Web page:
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The “Good Ol’ Days” Are Gone


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You can be sure that the current economic slowdown in Silicon Valley is definitely different than past ones, when you hear engineers complain about it. I have been working in the hi-tech industry in Silicon Valley since 1988, and I’ve never heard of a lack of jobs for technical people. As a matter of fact, this area has always been considered “nirvana” by anyone with a scientific background and entrepreneurial spirit.

Times Are Different Now

Tiziana Perinotti, TGP Consulting and
Silicon Valley Localization ForumToday’s mission is not just to reduce the cost of doing internationalization and localization, but the overall cost of developing and shipping products.

Unless you possess very unique skills and are working in a very specialized field, chances are your company is outsourcing your coding skills to other parts of the world at a third of the cost to do software development in Silicon Valley. Most companies located in the Valley have been forced to revisit their priorities, cut back on their new projects and think of ways to bring products to market in a much more cost-effective way. Today’s mission is not just to reduce the cost of doing internationalization and localization, but the overall cost of developing and shipping products. Most executives, at both large and small corporations, have been restructuring their R&D divisions and have now located them outside of California, primarily in India and China, where products can be developed using low-cost engineering labor.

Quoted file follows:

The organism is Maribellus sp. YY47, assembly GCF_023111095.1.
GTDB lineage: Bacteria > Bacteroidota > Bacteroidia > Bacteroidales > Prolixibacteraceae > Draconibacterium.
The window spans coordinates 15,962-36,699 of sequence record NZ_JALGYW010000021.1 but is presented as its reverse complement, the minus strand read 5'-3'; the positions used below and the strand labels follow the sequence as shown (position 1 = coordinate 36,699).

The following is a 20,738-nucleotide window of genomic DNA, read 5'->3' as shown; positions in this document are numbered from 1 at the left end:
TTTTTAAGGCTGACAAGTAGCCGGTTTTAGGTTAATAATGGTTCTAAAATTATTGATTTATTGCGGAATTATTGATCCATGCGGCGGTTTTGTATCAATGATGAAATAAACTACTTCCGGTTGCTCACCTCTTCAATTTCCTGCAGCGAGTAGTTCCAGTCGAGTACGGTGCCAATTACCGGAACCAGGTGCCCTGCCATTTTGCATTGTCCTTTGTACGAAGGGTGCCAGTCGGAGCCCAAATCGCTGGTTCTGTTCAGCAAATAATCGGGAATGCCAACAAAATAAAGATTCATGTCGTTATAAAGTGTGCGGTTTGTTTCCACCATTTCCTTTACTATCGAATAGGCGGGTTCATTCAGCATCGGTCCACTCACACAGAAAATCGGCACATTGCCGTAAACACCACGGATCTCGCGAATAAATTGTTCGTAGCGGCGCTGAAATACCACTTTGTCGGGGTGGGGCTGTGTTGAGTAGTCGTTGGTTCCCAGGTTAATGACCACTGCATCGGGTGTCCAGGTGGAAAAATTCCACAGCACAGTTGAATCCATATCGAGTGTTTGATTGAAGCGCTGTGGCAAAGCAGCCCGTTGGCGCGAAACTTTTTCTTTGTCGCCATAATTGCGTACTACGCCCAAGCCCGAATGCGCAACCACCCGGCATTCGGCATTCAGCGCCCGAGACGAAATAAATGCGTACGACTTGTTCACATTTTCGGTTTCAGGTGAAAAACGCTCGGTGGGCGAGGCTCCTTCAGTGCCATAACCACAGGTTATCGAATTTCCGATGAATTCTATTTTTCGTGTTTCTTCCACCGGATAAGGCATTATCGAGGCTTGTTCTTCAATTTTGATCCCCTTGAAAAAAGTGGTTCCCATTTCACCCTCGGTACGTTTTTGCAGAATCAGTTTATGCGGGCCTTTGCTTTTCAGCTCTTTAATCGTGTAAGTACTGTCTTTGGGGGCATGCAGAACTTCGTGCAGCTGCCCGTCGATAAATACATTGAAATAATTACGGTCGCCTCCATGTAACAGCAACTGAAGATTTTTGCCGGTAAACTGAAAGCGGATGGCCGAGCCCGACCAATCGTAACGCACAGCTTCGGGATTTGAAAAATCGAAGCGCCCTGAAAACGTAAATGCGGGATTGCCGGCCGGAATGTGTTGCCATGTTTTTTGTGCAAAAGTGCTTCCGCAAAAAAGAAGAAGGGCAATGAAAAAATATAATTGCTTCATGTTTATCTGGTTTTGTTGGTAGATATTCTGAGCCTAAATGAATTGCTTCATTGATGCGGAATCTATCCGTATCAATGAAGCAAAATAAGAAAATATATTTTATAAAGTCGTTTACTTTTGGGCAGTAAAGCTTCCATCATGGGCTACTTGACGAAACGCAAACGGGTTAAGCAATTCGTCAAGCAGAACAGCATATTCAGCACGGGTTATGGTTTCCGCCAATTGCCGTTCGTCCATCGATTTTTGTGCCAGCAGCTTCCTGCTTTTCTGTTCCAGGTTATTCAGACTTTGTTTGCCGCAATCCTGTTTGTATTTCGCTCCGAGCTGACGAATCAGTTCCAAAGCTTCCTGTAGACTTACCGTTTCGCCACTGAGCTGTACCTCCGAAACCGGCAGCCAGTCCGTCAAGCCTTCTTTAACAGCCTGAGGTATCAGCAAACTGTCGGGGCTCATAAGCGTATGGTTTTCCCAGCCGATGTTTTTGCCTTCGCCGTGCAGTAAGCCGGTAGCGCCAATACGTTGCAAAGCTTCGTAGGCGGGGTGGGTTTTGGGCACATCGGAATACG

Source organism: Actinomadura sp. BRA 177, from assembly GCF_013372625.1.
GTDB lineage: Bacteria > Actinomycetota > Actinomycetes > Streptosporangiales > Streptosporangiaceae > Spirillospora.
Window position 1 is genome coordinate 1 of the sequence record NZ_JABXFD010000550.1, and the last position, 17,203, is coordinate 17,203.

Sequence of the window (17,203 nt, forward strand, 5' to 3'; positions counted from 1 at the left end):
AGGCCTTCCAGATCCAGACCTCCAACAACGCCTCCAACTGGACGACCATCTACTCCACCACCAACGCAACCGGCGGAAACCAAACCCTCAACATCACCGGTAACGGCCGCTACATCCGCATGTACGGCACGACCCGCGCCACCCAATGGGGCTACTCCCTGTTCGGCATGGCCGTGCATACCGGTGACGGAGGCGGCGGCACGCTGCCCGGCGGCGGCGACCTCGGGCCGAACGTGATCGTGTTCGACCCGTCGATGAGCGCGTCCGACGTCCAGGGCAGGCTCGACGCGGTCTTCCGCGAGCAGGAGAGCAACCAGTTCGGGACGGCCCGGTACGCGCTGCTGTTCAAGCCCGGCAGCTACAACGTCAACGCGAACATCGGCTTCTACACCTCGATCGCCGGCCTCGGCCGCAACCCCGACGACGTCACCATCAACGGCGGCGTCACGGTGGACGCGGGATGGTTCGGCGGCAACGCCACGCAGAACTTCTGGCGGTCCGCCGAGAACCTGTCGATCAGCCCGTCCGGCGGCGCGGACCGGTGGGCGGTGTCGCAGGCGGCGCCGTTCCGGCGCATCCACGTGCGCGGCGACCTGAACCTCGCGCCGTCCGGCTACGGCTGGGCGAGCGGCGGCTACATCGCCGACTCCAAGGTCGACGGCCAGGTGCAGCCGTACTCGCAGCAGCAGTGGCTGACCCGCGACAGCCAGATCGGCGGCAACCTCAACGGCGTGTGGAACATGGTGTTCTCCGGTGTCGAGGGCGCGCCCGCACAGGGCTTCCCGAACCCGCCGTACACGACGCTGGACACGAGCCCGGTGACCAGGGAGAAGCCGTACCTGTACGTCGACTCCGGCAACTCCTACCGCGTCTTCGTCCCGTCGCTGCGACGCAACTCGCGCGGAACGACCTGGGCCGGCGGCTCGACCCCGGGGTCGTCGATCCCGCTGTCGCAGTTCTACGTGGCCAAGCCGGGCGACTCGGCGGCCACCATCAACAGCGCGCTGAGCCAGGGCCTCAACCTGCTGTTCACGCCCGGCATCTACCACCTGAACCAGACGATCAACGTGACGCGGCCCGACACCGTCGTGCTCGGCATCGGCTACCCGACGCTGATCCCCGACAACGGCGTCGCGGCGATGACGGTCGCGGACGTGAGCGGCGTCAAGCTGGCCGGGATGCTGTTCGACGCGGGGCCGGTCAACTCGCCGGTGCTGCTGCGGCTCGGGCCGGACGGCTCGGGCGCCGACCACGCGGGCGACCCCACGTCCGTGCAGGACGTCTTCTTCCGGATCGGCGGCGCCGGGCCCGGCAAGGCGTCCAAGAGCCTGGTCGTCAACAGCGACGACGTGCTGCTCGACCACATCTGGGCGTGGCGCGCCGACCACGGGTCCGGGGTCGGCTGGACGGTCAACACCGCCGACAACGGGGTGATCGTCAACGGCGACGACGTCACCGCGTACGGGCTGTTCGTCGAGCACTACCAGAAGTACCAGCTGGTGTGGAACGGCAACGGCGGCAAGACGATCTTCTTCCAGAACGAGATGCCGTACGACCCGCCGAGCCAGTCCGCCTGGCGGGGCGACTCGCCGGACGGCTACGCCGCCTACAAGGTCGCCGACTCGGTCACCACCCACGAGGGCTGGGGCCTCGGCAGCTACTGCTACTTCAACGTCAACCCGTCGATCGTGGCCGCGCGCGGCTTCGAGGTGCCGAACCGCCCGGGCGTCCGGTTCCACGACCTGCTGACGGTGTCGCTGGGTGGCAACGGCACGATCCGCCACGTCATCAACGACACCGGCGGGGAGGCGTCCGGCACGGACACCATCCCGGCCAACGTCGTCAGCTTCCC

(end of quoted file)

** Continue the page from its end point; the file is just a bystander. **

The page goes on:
This trend has been adopted by startups as well. The initial product/service ideas, prototypes, demos and business plans are still formulated in Silicon Valley, where it is still relatively easy to raise venture capital, but the actual development is done outside of the region. The economic advantage of outsourcing the whole or part of the product development cycle is clear: you can hire a software programmer in India, China or the Ukraine for much less than the minimum hourly rate in Silicon Valley where the cost of living is very high.

This is not a new phenomenon: the low-cost regions in Asia and Eastern Europe represent what Ireland came to be in the eighties. Many Californian hi-tech companies back then started to outsource to Ireland, which was very attractive for its well-educated and low-cost labor force, its tax advantages, and the ideal location that it provided for exports to the European market.

What is peculiar about the new scenario of doing business in Silicon Valley is that these changes in its business model seem to be permanent.

What is peculiar about the new scenario of doing business in Silicon Valley is that these changes in its business model seem to be permanent. People who believe that the Valley will eventually revert to the “good ol’ days” prior to the economic recession that started in the first quarter of 2000 may well be disappointed.

Structural Changes in the Corporate Environment

In this scenario, it was only a question of time before a change would take place in the Silicon Valley localization industry.

We are witnessing very drastic changes in the corporate environment that reflect slow economic growth. U.S. economists are predicting that we need an average monthly increase of about 150,000 new jobs in order to provide a sustainable economic recovery with the potential to produce above-average gross domestic product (GDP) growth over several consecutive quarters. So, if there is no improvement in the job market, it is questionable that we will witness a sustained economic recovery.